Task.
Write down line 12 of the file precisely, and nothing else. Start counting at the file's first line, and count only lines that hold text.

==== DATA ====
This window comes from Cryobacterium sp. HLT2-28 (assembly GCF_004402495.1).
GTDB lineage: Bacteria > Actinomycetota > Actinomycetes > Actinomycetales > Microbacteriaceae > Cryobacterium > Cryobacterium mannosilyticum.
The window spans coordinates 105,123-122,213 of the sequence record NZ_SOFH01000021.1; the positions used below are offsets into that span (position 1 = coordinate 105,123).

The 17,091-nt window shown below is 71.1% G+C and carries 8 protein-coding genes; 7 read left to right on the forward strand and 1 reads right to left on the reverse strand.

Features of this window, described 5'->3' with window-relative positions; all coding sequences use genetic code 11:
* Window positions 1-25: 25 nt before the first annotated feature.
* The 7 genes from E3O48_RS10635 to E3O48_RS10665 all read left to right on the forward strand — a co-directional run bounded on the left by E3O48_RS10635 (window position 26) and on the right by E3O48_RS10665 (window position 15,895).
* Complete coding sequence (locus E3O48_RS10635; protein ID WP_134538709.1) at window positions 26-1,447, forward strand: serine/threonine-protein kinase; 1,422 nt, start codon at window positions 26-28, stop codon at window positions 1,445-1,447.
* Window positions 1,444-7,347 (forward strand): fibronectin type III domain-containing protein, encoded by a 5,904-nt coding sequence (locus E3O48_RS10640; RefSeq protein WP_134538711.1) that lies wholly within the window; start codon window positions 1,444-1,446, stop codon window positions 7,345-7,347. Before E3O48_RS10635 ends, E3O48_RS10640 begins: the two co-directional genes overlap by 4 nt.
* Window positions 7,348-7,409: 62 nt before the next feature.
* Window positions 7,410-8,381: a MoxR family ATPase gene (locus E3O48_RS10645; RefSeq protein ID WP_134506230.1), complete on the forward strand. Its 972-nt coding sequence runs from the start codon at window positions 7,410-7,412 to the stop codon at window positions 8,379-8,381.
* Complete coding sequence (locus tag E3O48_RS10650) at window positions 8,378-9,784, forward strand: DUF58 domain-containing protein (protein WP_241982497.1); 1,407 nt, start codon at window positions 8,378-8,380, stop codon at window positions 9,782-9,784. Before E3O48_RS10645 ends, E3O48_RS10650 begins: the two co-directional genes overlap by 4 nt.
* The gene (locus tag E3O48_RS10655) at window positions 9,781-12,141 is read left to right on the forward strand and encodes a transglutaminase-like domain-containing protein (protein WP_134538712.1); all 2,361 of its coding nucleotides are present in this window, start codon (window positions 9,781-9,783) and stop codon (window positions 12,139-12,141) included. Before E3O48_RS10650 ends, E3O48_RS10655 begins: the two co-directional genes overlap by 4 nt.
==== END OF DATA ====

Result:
* Complete coding sequence (locus tag E3O48_RS10650) at window positions 8,378-9,784, forward strand: DUF58 domain-containing protein (protein WP_241982497.1); 1,407 nt, start codon at window positions 8,378-8,380, stop codon at window positions 9,782-9,784. Before E3O48_RS10645 ends, E3O48_RS10650 begins: the two co-directional genes overlap by 4 nt.